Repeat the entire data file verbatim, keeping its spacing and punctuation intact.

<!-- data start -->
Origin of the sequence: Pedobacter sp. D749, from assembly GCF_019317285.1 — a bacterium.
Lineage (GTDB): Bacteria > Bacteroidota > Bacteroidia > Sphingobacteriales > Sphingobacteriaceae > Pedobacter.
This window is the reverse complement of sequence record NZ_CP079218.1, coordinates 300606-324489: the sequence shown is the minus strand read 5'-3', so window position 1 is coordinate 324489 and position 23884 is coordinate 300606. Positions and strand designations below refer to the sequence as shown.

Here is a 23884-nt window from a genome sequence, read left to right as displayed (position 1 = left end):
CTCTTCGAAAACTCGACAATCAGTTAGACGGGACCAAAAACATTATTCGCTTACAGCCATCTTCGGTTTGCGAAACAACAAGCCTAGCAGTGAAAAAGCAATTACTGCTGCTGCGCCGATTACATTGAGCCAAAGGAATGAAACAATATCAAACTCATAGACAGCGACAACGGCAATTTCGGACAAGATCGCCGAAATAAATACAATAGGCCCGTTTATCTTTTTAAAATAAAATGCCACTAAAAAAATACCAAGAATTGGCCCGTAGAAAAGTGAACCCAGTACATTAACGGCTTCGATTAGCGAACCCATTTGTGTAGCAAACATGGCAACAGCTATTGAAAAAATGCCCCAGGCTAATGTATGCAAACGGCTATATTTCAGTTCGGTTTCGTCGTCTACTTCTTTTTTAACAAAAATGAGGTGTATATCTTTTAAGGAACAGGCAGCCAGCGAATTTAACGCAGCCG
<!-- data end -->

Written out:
Origin of the sequence: Pedobacter sp. D749, from assembly GCF_019317285.1 — a bacterium.
Lineage (GTDB): Bacteria > Bacteroidota > Bacteroidia > Sphingobacteriales > Sphingobacteriaceae > Pedobacter.
This window is the reverse complement of sequence record NZ_CP079218.1, coordinates 300606-324489: the sequence shown is the minus strand read 5'-3', so window position 1 is coordinate 324489 and position 23884 is coordinate 300606. Positions and strand designations below refer to the sequence as shown.

Here is a 23884-nt window from a genome sequence, read left to right as displayed (position 1 = left end):
CTCTTCGAAAACTCGACAATCAGTTAGACGGGACCAAAAACATTATTCGCTTACAGCCATCTTCGGTTTGCGAAACAACAAGCCTAGCAGTGAAAAAGCAATTACTGCTGCTGCGCCGATTACATTGAGCCAAAGGAATGAAACAATATCAAACTCATAGACAGCGACAACGGCAATTTCGGACAAGATCGCCGAAATAAATACAATAGGCCCGTTTATCTTTTTAAAATAAAATGCCACTAAAAAAATACCAAGAATTGGCCCGTAGAAAAGTGAACCCAGTACATTAACGGCTTCGATTAGCGAACCCATTTGTGTAGCAAACATGGCAACAGCTATTGAAAAAATGCCCCAGGCTAATGTATGCAAACGGCTATATTTCAGTTCGGTTTCGTCGTCTACTTCTTTTTTAACAAAAATGAGGTGTATATCTTTTAAGGAACAGGCAGCCAGCGAATTTAACGCAGCCG